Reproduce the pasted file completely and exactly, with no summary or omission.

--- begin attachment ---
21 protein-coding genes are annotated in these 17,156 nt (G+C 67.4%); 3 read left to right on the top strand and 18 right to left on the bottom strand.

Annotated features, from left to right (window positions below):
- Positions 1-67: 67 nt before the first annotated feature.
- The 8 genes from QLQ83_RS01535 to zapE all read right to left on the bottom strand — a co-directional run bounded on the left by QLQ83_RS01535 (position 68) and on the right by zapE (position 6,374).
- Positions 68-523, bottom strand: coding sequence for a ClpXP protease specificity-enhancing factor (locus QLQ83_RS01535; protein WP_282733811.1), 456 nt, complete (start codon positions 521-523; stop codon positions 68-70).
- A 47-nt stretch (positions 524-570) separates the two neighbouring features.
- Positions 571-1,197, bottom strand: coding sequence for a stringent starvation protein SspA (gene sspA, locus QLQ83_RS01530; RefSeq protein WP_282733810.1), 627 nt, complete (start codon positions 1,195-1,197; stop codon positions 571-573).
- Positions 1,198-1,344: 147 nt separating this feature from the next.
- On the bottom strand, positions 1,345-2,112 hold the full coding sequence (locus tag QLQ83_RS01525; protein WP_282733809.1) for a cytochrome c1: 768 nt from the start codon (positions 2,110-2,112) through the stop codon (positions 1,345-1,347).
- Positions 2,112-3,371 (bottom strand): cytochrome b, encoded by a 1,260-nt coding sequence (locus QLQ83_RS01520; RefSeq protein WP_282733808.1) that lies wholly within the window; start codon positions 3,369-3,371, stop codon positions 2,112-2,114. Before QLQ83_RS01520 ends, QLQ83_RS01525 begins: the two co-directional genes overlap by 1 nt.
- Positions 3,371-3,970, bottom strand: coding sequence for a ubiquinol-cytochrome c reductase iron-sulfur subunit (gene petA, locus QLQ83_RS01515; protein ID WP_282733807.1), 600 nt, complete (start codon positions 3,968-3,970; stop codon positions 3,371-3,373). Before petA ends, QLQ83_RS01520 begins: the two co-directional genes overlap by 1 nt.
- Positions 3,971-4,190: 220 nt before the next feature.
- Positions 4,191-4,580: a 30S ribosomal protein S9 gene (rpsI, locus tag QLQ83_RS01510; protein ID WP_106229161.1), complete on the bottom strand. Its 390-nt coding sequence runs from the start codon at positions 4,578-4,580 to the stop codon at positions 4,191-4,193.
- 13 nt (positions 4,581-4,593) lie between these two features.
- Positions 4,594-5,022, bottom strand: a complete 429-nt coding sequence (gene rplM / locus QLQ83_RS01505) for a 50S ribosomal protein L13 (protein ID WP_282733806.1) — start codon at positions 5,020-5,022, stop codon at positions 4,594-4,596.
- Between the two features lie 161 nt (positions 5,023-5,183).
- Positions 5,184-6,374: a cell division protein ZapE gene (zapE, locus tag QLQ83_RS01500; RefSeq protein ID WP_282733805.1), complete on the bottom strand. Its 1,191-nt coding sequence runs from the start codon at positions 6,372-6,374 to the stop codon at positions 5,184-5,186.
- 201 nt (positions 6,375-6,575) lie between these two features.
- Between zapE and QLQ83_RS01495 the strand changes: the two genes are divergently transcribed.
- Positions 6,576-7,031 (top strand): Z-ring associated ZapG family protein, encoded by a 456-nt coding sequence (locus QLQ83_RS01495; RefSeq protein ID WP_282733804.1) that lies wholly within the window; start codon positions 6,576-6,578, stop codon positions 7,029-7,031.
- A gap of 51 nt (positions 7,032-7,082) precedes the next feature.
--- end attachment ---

21 protein-coding genes are annotated in these 17,156 nt (G+C 67.4%); 3 read left to right on the top strand and 18 right to left on the bottom strand.

Annotated features, from left to right (window positions below):
- Positions 1-67: 67 nt before the first annotated feature.
- The 8 genes from QLQ83_RS01535 to zapE all read right to left on the bottom strand — a co-directional run bounded on the left by QLQ83_RS01535 (position 68) and on the right by zapE (position 6,374).
- Positions 68-523, bottom strand: coding sequence for a ClpXP protease specificity-enhancing factor (locus QLQ83_RS01535; protein WP_282733811.1), 456 nt, complete (start codon positions 521-523; stop codon positions 68-70).
- A 47-nt stretch (positions 524-570) separates the two neighbouring features.
- Positions 571-1,197, bottom strand: coding sequence for a stringent starvation protein SspA (gene sspA, locus QLQ83_RS01530; RefSeq protein WP_282733810.1), 627 nt, complete (start codon positions 1,195-1,197; stop codon positions 571-573).
- Positions 1,198-1,344: 147 nt separating this feature from the next.
- On the bottom strand, positions 1,345-2,112 hold the full coding sequence (locus tag QLQ83_RS01525; protein WP_282733809.1) for a cytochrome c1: 768 nt from the start codon (positions 2,110-2,112) through the stop codon (positions 1,345-1,347).
- Positions 2,112-3,371 (bottom strand): cytochrome b, encoded by a 1,260-nt coding sequence (locus QLQ83_RS01520; RefSeq protein WP_282733808.1) that lies wholly within the window; start codon positions 3,369-3,371, stop codon positions 2,112-2,114. Before QLQ83_RS01520 ends, QLQ83_RS01525 begins: the two co-directional genes overlap by 1 nt.
- Positions 3,371-3,970, bottom strand: coding sequence for a ubiquinol-cytochrome c reductase iron-sulfur subunit (gene petA, locus QLQ83_RS01515; protein ID WP_282733807.1), 600 nt, complete (start codon positions 3,968-3,970; stop codon positions 3,371-3,373). Before petA ends, QLQ83_RS01520 begins: the two co-directional genes overlap by 1 nt.
- Positions 3,971-4,190: 220 nt before the next feature.
- Positions 4,191-4,580: a 30S ribosomal protein S9 gene (rpsI, locus tag QLQ83_RS01510; protein ID WP_106229161.1), complete on the bottom strand. Its 390-nt coding sequence runs from the start codon at positions 4,578-4,580 to the stop codon at positions 4,191-4,193.
- 13 nt (positions 4,581-4,593) lie between these two features.
- Positions 4,594-5,022, bottom strand: a complete 429-nt coding sequence (gene rplM / locus QLQ83_RS01505) for a 50S ribosomal protein L13 (protein ID WP_282733806.1) — start codon at positions 5,020-5,022, stop codon at positions 4,594-4,596.
- Between the two features lie 161 nt (positions 5,023-5,183).
- Positions 5,184-6,374: a cell division protein ZapE gene (zapE, locus tag QLQ83_RS01500; RefSeq protein ID WP_282733805.1), complete on the bottom strand. Its 1,191-nt coding sequence runs from the start codon at positions 6,372-6,374 to the stop codon at positions 5,184-5,186.
- 201 nt (positions 6,375-6,575) lie between these two features.
- Between zapE and QLQ83_RS01495 the strand changes: the two genes are divergently transcribed.
- Positions 6,576-7,031 (top strand): Z-ring associated ZapG family protein, encoded by a 456-nt coding sequence (locus QLQ83_RS01495; RefSeq protein ID WP_282733804.1) that lies wholly within the window; start codon positions 6,576-6,578, stop codon positions 7,029-7,031.
- A gap of 51 nt (positions 7,032-7,082) precedes the next feature.